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HindustanTimes Wed,03 Sep 2014

Power failure forces Shillong varsity to close

Rahul Karmakar, Hindustan Times  Guwahati, August 26, 2012
First Published: 22:17 IST(26/8/2012) | Last Updated: 22:19 IST(26/8/2012)

Educational institutions in India face unscheduled shutdowns for a number of reasons. But a Central university in Meghalaya's capital Shillong broke new grounds when it tripped over power failure.

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Last month, North India hit the headlines following a two-day power grid outage. But the North Eastern Hill University (Nehu) has already been without power for six days.

With dark classrooms and no water supply, the university was forced to declare an unscheduled holiday till September 2. But officials say it might take as long as 45 days for power to return to the campus.

On the afternoon of August 20, lightning struck the university's 3MVA transformer. A back-up transformer failed to start.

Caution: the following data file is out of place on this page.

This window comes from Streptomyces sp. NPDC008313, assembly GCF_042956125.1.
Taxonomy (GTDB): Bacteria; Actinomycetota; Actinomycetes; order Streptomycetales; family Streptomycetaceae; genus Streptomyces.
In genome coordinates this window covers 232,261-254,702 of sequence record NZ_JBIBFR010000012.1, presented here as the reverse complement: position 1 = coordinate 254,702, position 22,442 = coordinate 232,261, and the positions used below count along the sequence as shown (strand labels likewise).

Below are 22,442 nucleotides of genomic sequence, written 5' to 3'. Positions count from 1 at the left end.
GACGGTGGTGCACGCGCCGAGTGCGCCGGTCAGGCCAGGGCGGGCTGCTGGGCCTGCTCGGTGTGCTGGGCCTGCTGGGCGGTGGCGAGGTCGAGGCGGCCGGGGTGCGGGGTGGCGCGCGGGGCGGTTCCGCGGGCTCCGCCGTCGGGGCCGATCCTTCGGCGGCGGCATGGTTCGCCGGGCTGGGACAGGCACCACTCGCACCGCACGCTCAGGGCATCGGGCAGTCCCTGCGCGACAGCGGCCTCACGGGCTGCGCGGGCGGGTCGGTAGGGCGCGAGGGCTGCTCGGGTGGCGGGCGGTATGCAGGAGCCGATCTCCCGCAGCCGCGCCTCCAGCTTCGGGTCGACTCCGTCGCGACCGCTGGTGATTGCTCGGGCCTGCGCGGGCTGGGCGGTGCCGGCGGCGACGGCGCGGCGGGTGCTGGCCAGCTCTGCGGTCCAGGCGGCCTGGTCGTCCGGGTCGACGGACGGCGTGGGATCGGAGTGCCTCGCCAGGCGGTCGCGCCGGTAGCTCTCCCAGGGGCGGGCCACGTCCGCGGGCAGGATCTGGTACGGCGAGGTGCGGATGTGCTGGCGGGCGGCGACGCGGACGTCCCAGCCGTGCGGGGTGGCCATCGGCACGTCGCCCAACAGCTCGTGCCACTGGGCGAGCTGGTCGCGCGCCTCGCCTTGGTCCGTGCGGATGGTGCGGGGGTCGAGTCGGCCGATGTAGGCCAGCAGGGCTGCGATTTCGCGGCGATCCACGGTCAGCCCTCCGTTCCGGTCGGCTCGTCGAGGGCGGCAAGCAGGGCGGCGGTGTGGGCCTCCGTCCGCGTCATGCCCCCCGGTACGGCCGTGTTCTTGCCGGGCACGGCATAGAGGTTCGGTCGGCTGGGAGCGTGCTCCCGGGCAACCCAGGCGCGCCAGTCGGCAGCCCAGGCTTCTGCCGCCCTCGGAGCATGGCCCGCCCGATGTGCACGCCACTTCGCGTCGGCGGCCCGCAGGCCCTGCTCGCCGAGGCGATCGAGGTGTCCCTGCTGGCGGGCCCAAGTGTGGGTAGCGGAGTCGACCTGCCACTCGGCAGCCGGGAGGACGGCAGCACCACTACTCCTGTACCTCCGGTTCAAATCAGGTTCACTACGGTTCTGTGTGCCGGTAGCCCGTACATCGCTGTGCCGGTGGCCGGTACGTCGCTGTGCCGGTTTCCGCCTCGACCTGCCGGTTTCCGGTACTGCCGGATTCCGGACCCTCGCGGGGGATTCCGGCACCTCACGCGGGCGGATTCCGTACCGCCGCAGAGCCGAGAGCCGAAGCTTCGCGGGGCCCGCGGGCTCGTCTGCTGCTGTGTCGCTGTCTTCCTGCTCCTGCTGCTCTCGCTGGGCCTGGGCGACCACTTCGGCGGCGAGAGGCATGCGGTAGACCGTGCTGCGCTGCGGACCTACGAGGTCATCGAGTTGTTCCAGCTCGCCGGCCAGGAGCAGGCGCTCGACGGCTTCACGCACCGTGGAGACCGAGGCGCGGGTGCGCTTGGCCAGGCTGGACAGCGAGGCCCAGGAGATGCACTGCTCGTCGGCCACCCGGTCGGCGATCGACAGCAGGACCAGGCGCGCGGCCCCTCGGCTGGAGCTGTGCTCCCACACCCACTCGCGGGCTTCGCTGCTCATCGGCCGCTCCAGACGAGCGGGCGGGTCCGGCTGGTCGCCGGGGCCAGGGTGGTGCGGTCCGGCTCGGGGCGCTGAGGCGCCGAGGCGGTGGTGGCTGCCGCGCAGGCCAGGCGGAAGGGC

"On August 22, we purchased a 1MVA transformer for Rs. 15 lakh, but it failed to take the load and crashed," said vice-chancellor AN Rai.

Generator sets proved inadequate.

Repairing the damaged transformer will take at least 45 days, said an official of the university. It would take 90 days and a cost of Rs. 25 crore for a custom-made transformer to reach Shillong.

With no power to illuminate the classrooms - the dense foliage between buildings makes interiors dark even at noon - and run computers and other essential services like water supply, students and research scholars  gheraoed the vice-chancellor on August 24.

The classes were suspended and around 2,500 students and teachers were advised to leave the campus.

"We have shifted to my mother's house but I have been reporting to the hospital, where even the steriliser is not working let alone other power-intensive medical tools. We have been literally groping in the dark," Caroline Mukhim, a doctor at the university's hospital.

While locals have shifted to their own houses or to their relatives', the 70% non-locals are in a dilemma.

"We want a written assurance from the university authorities that they would provide generator, mineral water and candles," said research scholar R Shangpliang.


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